Capital Factory's virtual reality lab allows anyone to come in and test out various VR applications. (KXAN/Chris Davis)
AUSTIN (KXAN) — With all the talk of virtual reality these days, you might have been wondering what all the fuss is about.
Downtown Austin’s technology startup accelerator Capital Factory wants to make it easier for Austinites to find out for themselves.
Virtual reality, or VR, is really an experience-it-to-believe-it technology; that’s why Capital Factory recently opened its VR lab to the public. What started in December as a place for developers to test out ideas is now available for anyone to come in and try out various virtual reality applications.
The lab is set up with several different VR headsets and controllers, with monitors so others can watch what’s happening. Users can shoot free throws, use a bow and arrow to defend their castle against invaders, and prepare virtual meals.
But the space is for more than just games.
A popular VR experience in the lab is using Google Earth to take virtual tours of anywhere in the world. The camera moves with your head movements and the controllers zoom down to street-level to explore.
Entrepreneurs are working to harness the technology to apply it to a wide range of industries and professions, including medicine and education.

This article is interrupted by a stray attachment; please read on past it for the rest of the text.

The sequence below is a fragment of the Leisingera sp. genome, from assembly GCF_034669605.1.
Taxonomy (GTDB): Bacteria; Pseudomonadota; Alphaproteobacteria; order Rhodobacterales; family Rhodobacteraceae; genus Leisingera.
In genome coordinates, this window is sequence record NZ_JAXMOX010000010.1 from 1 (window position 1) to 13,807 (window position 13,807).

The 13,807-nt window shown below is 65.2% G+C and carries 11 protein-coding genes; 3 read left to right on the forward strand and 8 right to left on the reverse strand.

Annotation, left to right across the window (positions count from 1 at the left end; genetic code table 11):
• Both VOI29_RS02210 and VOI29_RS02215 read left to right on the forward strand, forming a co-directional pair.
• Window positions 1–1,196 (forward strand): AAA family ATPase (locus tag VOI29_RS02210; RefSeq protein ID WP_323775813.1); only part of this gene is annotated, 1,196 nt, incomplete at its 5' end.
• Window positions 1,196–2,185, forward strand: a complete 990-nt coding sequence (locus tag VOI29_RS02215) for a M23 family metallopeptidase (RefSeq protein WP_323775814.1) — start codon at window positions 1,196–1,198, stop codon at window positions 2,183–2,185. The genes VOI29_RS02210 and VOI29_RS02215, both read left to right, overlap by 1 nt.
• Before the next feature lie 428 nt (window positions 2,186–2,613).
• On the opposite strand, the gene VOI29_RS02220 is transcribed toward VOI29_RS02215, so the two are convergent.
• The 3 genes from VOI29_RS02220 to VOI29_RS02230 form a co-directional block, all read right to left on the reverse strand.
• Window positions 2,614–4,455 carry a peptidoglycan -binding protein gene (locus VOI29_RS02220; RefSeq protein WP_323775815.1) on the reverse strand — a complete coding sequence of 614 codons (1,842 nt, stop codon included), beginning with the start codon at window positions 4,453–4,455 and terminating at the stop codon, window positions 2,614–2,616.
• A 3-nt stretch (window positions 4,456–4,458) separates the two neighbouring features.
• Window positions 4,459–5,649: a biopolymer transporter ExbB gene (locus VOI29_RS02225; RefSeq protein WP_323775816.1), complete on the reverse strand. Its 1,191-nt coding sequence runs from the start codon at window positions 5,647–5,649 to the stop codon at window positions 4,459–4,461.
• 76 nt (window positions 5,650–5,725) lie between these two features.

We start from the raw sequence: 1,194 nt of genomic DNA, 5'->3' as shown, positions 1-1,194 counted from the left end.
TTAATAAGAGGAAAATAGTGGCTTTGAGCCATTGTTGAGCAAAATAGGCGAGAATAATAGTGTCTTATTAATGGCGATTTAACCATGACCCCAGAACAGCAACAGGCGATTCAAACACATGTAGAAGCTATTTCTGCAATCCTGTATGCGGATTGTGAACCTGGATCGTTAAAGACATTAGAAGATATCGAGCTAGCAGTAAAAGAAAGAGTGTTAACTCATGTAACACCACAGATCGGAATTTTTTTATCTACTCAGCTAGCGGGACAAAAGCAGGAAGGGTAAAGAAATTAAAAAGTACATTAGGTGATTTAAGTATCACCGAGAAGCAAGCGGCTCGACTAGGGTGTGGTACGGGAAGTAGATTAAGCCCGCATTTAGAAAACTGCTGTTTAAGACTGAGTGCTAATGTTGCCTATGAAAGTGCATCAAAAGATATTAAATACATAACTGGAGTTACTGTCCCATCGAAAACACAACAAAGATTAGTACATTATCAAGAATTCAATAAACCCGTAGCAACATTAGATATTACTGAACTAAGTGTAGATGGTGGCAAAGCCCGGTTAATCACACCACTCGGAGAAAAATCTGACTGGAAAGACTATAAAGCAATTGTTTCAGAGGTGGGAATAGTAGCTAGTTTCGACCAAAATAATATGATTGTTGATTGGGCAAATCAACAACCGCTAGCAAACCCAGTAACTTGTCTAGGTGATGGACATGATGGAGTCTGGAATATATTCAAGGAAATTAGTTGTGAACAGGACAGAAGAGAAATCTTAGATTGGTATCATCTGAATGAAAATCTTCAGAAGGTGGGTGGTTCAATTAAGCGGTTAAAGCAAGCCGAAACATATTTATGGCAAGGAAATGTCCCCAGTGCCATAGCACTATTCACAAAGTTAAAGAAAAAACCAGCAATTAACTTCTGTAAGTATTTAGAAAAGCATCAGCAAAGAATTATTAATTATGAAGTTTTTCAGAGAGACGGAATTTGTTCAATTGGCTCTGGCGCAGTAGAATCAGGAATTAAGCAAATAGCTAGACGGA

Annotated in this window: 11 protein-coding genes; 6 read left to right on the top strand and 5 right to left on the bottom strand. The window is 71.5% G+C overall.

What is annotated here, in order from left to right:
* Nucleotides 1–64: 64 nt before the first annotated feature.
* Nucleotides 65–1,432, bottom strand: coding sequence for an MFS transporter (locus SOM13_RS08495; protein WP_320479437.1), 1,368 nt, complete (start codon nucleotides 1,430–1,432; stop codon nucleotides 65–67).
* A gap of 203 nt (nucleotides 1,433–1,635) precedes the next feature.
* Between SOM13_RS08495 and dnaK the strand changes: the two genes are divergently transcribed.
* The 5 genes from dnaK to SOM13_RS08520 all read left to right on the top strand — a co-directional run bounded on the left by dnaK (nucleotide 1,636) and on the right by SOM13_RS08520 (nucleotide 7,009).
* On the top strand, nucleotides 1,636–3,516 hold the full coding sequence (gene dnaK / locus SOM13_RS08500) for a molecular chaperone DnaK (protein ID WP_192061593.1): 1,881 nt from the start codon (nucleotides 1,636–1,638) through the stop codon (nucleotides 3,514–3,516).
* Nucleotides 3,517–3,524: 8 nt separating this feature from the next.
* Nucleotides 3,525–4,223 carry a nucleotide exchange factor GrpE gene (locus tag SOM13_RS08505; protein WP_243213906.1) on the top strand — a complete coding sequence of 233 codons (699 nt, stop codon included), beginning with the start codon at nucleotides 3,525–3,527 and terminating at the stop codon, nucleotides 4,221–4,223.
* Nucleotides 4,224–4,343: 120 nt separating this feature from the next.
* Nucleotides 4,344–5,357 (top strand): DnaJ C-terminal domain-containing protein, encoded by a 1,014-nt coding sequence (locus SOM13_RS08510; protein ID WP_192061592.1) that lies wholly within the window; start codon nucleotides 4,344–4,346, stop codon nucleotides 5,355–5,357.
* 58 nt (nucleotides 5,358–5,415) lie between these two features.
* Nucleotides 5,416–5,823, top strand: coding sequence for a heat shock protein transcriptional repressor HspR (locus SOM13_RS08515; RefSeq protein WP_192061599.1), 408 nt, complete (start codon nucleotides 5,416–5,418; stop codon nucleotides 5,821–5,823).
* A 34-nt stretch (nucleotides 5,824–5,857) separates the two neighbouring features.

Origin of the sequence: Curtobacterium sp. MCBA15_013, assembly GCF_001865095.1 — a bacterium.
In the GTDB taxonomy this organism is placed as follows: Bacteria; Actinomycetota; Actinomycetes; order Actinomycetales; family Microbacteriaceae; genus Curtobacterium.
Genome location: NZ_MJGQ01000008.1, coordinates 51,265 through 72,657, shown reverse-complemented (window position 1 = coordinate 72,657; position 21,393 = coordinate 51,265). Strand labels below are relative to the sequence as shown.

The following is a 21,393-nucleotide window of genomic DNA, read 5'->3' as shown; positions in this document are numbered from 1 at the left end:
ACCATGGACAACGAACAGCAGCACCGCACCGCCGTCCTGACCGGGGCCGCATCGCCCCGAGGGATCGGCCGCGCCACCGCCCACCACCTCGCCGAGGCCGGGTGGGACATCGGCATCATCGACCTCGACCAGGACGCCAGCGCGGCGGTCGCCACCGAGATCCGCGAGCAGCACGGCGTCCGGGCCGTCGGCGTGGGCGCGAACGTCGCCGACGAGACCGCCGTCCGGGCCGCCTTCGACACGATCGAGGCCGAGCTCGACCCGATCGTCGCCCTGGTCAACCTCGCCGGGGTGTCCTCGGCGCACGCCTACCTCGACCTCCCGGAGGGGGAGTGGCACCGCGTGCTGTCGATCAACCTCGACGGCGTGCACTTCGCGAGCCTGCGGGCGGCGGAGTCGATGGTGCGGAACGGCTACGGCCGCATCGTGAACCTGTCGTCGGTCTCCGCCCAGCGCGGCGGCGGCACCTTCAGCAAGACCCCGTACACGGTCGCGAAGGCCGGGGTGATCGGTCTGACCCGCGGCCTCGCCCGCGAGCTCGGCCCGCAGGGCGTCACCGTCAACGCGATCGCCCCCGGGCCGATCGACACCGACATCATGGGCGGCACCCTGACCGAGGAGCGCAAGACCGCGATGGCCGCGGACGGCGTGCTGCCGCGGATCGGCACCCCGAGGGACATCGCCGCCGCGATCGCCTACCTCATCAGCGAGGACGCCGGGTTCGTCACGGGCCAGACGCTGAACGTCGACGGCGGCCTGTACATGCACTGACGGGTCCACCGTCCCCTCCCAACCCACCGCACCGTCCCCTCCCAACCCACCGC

The latter is where Kate Peiler’s interests lie. She set out to answer one question: How do you make books more interactive?
“I was always a tactile and visual learner,” Peiler, the founder and CEO of the educational technology company DisruptED, said.
She’s developing a series of books for pre-K and kindergartners that use augmented reality and virtual reality to engage kids.
“I realized, oh my gosh, this is how visual learners like me can dive into a book,” she said.
In the augmented reality, or AR, version, readers open up a physical book, then use the camera on their smartphones or tablets to enhance the pictures in real-time. What’s flat on the page turns into 3-D animations.
In the VR version, users are transported into the story and can look around as narration explains what’s happening. “So it’s bringing that story to life,” Peiler said.
She’s developing several educational books, including one about shapes, one about letters, and one about colors.
Peiler got help developing her project at Capital Factory’s VR lab.
“There’s no excuse not to try VR,” Brance Hudzietz, Capital Factory’s ambassador or emerging technologies.
“We noticed that in Austin there’s this huge appetite for virtual reality, both on the entrepreneur side and the consumer side,” Hudzietz said. “But there wasn’t this centralized place for it.”
The VR lab, which now anyone can try out, is just the start of the company’s investment in the new technology. Capital Factory conference rooms are now equipped with VR capabilities, Hudzietz said.
“You can be showing off the innovations that are happening in healthcare and VR,” he said. “If it’s an education event, an edtech event, you can be showing off really interesting educational VR experiences as well.”
“They get it,” Peiler said.
She’s working on a pilot to test out her book series with families and others in the tech space; that’s thanks to the VR lab and the connections it brings, too. Without it, she said, she wouldn’t be ready.
“It would take me a lot longer,” she said, “and I just — no I couldn’t. I tried.”
If you’d like to try out the VR lab, you can take a tour of Capital Factory Tuesday through Thursday at 4 p.m. and play around in the lab for about an hour afterwards, or email email@example.com to set up an appointment to check it out.